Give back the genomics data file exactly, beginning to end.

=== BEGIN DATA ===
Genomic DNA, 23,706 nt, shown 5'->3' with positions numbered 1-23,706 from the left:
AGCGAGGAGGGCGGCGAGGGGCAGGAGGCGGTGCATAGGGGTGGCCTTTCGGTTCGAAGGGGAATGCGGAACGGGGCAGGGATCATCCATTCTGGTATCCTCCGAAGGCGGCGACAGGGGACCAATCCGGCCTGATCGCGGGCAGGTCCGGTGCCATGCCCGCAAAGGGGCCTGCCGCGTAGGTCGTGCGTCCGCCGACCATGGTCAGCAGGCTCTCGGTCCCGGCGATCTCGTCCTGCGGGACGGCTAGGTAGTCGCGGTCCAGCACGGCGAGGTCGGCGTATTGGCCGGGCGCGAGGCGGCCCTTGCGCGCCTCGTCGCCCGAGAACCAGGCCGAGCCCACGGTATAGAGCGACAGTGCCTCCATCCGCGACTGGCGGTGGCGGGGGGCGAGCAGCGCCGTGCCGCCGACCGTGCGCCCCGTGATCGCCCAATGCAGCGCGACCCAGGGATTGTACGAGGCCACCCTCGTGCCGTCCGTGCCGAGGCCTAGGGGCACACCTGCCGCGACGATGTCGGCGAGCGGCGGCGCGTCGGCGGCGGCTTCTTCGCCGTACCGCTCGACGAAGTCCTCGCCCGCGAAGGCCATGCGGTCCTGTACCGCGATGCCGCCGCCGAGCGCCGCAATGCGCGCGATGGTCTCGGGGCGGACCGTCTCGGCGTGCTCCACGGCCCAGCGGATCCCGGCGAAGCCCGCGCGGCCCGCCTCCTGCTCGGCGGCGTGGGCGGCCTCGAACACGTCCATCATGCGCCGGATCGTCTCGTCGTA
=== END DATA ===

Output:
Genomic DNA, 23,706 nt, shown 5'->3' with positions numbered 1-23,706 from the left:
AGCGAGGAGGGCGGCGAGGGGCAGGAGGCGGTGCATAGGGGTGGCCTTTCGGTTCGAAGGGGAATGCGGAACGGGGCAGGGATCATCCATTCTGGTATCCTCCGAAGGCGGCGACAGGGGACCAATCCGGCCTGATCGCGGGCAGGTCCGGTGCCATGCCCGCAAAGGGGCCTGCCGCGTAGGTCGTGCGTCCGCCGACCATGGTCAGCAGGCTCTCGGTCCCGGCGATCTCGTCCTGCGGGACGGCTAGGTAGTCGCGGTCCAGCACGGCGAGGTCGGCGTATTGGCCGGGCGCGAGGCGGCCCTTGCGCGCCTCGTCGCCCGAGAACCAGGCCGAGCCCACGGTATAGAGCGACAGTGCCTCCATCCGCGACTGGCGGTGGCGGGGGGCGAGCAGCGCCGTGCCGCCGACCGTGCGCCCCGTGATCGCCCAATGCAGCGCGACCCAGGGATTGTACGAGGCCACCCTCGTGCCGTCCGTGCCGAGGCCTAGGGGCACACCTGCCGCGACGATGTCGGCGAGCGGCGGCGCGTCGGCGGCGGCTTCTTCGCCGTACCGCTCGACGAAGTCCTCGCCCGCGAAGGCCATGCGGTCCTGTACCGCGATGCCGCCGCCGAGCGCCGCAATGCGCGCGATGGTCTCGGGGCGGACCGTCTCGGCGTGCTCCACGGCCCAGCGGATCCCGGCGAAGCCCGCGCGGCCCGCCTCCTGCTCGGCGGCGTGGGCGGCCTCGAACACGTCCATCATGCGCCGGATCGTCTCGTCGTA